Former translator for Nazi death squad, 97, dies at home in Canada
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Former translator for Nazi death squad, 97, dies at home in Canada

Helmut Oberlander had long said he was forced on pain of death at age 17 to become an interpreter for Einsatzkommando 10a, a Nazi unit, which killed nearly 100,000 Jews

A photo of Helmut Oberlander when he was a translator for a Nazi death squad. (Screenshot)
A photo of Helmut Oberlander when he was a translator for a Nazi death squad. (Screenshot)

A translator for a Nazi death squad died at home in Ontario at the age of 97, ending a decades-long effort to deport him from Canada for his role in the murders of tens of thousands of Jews.

Helmut Oberlander, who was born in Ukraine in 1924, had long said that he was forced on pain of death at age 17 to become an interpreter for Einsatzkommando 10a, a Nazi unit. The death squad killed nearly 100,000 people, most of them Jews, according to the CBC. Oberlander had not been accused of directly taking part in killing anyone.

In 1954, he emigrated to Canada and hid his activities during the war, eventually raising a family. His Nazi past appears to have been discovered as early as the 1960s. In the mid-1990s, the government began the process of revoking his citizenship, which succeeded after repeated appeals. He was in the midst of deportation hearings when he died on Wednesday.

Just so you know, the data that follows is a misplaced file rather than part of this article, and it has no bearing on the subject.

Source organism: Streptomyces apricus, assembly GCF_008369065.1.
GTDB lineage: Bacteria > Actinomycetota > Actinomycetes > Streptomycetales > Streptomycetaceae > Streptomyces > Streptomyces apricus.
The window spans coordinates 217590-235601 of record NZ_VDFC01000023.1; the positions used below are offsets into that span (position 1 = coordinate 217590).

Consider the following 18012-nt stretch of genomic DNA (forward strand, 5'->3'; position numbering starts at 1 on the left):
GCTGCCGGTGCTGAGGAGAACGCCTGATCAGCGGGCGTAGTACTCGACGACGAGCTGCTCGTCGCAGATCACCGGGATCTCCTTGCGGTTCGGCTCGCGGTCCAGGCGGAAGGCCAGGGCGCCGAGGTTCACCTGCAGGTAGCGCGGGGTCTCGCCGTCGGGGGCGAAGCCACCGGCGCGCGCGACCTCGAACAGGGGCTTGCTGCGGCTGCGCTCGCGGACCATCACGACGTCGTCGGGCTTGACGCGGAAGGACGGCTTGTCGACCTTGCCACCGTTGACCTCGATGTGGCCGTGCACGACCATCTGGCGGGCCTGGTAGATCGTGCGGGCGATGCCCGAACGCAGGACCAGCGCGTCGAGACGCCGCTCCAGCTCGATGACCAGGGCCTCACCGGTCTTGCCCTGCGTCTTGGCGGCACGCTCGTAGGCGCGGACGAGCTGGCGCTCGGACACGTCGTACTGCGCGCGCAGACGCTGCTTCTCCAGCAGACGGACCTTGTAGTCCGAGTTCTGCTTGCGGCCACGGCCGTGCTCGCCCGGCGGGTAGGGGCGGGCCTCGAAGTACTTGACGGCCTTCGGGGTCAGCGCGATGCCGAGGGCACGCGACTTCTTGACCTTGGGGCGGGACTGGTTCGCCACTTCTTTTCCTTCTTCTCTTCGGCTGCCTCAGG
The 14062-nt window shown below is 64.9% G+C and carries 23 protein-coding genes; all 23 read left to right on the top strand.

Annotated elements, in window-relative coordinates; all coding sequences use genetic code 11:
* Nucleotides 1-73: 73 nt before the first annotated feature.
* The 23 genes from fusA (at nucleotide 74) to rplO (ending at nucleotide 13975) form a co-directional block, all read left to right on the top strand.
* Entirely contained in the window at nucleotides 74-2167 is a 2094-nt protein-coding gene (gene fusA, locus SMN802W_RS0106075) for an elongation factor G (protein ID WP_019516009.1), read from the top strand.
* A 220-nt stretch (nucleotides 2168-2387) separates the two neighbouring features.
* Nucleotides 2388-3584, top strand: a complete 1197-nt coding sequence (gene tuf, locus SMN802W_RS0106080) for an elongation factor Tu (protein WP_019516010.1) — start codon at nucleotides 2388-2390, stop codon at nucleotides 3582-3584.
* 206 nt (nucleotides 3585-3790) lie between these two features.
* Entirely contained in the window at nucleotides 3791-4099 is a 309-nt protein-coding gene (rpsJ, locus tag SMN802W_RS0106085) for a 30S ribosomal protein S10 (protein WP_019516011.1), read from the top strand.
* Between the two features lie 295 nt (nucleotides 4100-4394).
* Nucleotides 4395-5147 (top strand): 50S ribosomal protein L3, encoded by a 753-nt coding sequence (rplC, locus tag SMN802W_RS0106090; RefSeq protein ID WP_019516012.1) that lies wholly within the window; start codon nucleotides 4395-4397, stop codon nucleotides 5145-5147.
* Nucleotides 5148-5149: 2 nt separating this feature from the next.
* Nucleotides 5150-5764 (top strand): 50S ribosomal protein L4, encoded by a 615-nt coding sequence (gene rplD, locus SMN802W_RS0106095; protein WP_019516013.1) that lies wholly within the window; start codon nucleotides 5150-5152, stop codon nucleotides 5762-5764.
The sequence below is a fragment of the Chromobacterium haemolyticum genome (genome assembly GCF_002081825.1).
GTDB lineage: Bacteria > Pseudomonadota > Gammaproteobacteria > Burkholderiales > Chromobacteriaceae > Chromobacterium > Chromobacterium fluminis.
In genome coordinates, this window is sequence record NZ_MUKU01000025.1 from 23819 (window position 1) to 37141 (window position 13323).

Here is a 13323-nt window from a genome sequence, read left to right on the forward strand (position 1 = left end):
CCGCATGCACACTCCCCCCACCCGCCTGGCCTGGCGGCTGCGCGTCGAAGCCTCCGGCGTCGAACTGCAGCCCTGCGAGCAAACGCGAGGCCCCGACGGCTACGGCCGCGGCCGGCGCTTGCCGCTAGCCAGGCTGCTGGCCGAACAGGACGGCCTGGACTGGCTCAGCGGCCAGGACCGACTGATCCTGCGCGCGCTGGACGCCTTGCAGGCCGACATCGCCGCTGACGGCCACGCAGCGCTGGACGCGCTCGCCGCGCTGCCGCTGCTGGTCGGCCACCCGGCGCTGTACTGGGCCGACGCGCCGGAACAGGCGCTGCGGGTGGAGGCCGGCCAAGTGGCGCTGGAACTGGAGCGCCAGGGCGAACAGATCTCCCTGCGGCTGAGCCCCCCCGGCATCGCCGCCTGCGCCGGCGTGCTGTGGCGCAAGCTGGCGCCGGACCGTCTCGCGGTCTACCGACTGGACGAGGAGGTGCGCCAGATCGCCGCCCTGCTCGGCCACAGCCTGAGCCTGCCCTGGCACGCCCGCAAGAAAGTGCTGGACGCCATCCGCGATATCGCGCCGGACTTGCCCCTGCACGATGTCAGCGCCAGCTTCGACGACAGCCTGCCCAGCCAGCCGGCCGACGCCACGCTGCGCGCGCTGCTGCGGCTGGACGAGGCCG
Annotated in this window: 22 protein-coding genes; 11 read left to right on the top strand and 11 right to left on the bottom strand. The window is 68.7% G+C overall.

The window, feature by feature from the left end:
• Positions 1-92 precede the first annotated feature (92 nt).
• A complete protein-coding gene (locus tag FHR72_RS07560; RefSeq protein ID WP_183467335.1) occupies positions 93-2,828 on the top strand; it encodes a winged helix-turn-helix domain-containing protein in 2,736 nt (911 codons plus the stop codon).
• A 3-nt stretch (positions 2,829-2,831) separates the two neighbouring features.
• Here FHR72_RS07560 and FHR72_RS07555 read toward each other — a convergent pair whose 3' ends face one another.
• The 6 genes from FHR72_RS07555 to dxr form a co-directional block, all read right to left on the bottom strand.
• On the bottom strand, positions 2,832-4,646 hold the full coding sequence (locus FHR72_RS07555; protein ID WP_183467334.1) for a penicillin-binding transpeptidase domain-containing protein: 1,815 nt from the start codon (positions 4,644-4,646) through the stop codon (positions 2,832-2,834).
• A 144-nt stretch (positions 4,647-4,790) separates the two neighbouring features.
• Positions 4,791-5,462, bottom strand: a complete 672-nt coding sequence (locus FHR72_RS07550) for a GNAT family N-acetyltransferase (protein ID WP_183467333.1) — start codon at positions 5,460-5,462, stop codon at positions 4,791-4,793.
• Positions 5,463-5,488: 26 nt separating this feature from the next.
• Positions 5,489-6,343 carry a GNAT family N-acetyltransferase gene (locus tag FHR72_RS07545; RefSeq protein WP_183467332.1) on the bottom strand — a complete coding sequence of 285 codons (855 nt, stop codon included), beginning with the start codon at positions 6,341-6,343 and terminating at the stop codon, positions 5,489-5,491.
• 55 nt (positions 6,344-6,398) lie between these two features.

B’nai Brith Canada, a Jewish organisation, had fought for years for Oberlander’s deportation.

“The peaceful demise of Helmut Oberlander on Canadian soil is a stain on our national conscience,” Michael Mostyn, B’nai Brith Canada’s CEO, said in a statement. “The fact is that this country slammed its doors on Jewish refugees fleeing the Nazis, then allowed some of their tormentors into Canada and failed to deport them.”

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